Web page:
Monday, August 3, 2009

I Will Feed Them With The Best Of Wheat

Reading 1
Numbers 11:4-15

The children of Israel lamented, "Would that we had meat for food!
We remember the fish we used to eat without cost in Egypt,
and the cucumbers, the melons, the leeks, the onions, and the garlic.
But now we are famished; we see nothing before us but this manna.”

Manna was like coriander seed and had the color of resin. When they had gone about and gathered it up,
the people would grind it between millstones or pound it in a mortar,then cook it in a pot and make it into loaves,which tasted like cakes made with oil. At night, when the dew fell upon the camp, the manna also fell.
When Moses heard the people, family after family,crying at the entrance of their tents,so that the LORD became very angry, he was grieved.

“Why do you treat your servant so badly?” Moses asked the Lord.“Why are you so displeased with me
that you burden me with all this people? Was it I who conceived all this people? Or was it I who gave them birth, that you tell me to carry them at my bosom, like a foster father carrying an infant, to the land you have promised under oath to their fathers?

Where can I get meat to give to all this people? For they are crying to me,'Give us meat for our food.’I cannot carry all this people by myself, for they are too heavy for me. If this is the way you will deal with me,
then please do me the favor of killing me at once,so that I need no longer face this distress.”

Matthew 14:13-21

When Jesus heard of the death of John the Baptist, he withdrew in a boat to a deserted place by himself. 
The crowds heard of this and followed him on foot from their towns. When he disembarked and saw the vast crowd, his heart was moved with pity for them, and he cured their sick.  When it was evening, the disciples approached him and said,“This is a deserted place and it is already late; dismiss the crowds so that they can go to the villages and buy food for themselves.”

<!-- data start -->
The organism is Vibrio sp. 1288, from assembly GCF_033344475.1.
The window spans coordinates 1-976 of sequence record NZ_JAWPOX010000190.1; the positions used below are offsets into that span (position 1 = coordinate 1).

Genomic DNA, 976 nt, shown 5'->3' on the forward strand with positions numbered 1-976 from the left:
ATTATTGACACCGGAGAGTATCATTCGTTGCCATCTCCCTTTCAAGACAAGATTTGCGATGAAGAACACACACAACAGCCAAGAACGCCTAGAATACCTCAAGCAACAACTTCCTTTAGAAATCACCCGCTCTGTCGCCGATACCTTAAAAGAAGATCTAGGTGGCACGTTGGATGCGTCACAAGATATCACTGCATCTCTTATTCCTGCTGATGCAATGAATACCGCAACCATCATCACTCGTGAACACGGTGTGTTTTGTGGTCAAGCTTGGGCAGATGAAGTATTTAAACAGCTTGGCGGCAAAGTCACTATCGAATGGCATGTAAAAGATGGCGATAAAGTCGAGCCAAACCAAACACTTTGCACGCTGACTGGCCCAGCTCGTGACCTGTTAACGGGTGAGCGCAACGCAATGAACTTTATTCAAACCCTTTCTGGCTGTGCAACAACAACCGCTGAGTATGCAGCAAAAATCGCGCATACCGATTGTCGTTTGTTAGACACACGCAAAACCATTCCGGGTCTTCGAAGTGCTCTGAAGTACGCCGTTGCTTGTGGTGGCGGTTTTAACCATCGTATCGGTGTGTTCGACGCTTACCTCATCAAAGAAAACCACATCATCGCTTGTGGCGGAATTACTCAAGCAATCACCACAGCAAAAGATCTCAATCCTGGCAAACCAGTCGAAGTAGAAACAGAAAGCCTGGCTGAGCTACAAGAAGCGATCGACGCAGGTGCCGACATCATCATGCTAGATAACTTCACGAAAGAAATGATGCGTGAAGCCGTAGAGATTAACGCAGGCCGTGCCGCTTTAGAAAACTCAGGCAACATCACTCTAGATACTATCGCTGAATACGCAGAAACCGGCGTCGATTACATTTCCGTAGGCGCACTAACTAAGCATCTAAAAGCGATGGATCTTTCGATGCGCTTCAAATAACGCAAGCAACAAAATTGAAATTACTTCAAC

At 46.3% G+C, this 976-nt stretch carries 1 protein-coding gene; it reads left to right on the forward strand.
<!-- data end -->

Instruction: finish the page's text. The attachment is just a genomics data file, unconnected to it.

He said to them, “There is no need for them to go away; give them some food yourselves.”  But they said to him, “Five loaves and two fish are all we have here.” Then he said, “Bring them here to me,” and he ordered the crowds to sit down on the grass. Taking the five loaves and the two fish, and looking up to heaven, he said the blessing, broke the loaves, and gave them to the disciples, who in turn gave them to the crowds. They all ate and were satisfied, and they picked up the fragments left over– twelve wicker baskets full. Those who ate were about five thousand men, not counting women and children.

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Today’s First Reading, from the Book of Numbers, echoes yesterday’s Old Testament reading. Once again, the children of Israel are nostalgic about the meat, fish and vegetables which they had enjoyed back in Egypt. Now, there was nothing but manna, and they have lost their appetite. They were slaves, but at least, they were well fed.

There is a bit more detail about the manna. It resembled coriander seed, and was the color of resin. The people went about gathering it, and then ground it in a hand mill or crushed it in a mortar. They either cooked it in a pot, or made it into cakes. In the evening, when the dew settled on the camp, the manna also appeared.